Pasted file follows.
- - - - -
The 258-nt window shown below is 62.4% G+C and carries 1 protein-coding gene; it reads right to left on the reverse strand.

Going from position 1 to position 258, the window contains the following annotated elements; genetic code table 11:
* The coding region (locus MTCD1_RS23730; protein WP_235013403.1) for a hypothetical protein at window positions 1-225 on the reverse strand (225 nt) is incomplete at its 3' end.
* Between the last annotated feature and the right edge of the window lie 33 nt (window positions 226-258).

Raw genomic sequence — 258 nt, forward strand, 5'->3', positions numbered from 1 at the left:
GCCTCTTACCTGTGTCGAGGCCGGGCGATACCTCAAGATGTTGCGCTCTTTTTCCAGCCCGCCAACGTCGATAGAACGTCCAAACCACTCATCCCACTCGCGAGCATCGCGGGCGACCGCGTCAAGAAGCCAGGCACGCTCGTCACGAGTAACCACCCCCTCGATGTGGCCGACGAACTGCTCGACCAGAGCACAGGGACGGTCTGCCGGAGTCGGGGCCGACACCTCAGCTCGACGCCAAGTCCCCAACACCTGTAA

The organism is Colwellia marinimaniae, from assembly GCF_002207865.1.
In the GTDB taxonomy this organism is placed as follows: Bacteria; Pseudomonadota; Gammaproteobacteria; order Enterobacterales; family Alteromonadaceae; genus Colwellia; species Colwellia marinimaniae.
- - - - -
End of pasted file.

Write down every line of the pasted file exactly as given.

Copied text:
The 258-nt window shown below is 62.4% G+C and carries 1 protein-coding gene; it reads right to left on the reverse strand.

Going from position 1 to position 258, the window contains the following annotated elements; genetic code table 11:
* The coding region (locus MTCD1_RS23730; protein WP_235013403.1) for a hypothetical protein at window positions 1-225 on the reverse strand (225 nt) is incomplete at its 3' end.
* Between the last annotated feature and the right edge of the window lie 33 nt (window positions 226-258).

Raw genomic sequence — 258 nt, forward strand, 5'->3', positions numbered from 1 at the left:
GCCTCTTACCTGTGTCGAGGCCGGGCGATACCTCAAGATGTTGCGCTCTTTTTCCAGCCCGCCAACGTCGATAGAACGTCCAAACCACTCATCCCACTCGCGAGCATCGCGGGCGACCGCGTCAAGAAGCCAGGCACGCTCGTCACGAGTAACCACCCCCTCGATGTGGCCGACGAACTGCTCGACCAGAGCACAGGGACGGTCTGCCGGAGTCGGGGCCGACACCTCAGCTCGACGCCAAGTCCCCAACACCTGTAA

The organism is Colwellia marinimaniae, from assembly GCF_002207865.1.
In the GTDB taxonomy this organism is placed as follows: Bacteria; Pseudomonadota; Gammaproteobacteria; order Enterobacterales; family Alteromonadaceae; genus Colwellia; species Colwellia marinimaniae.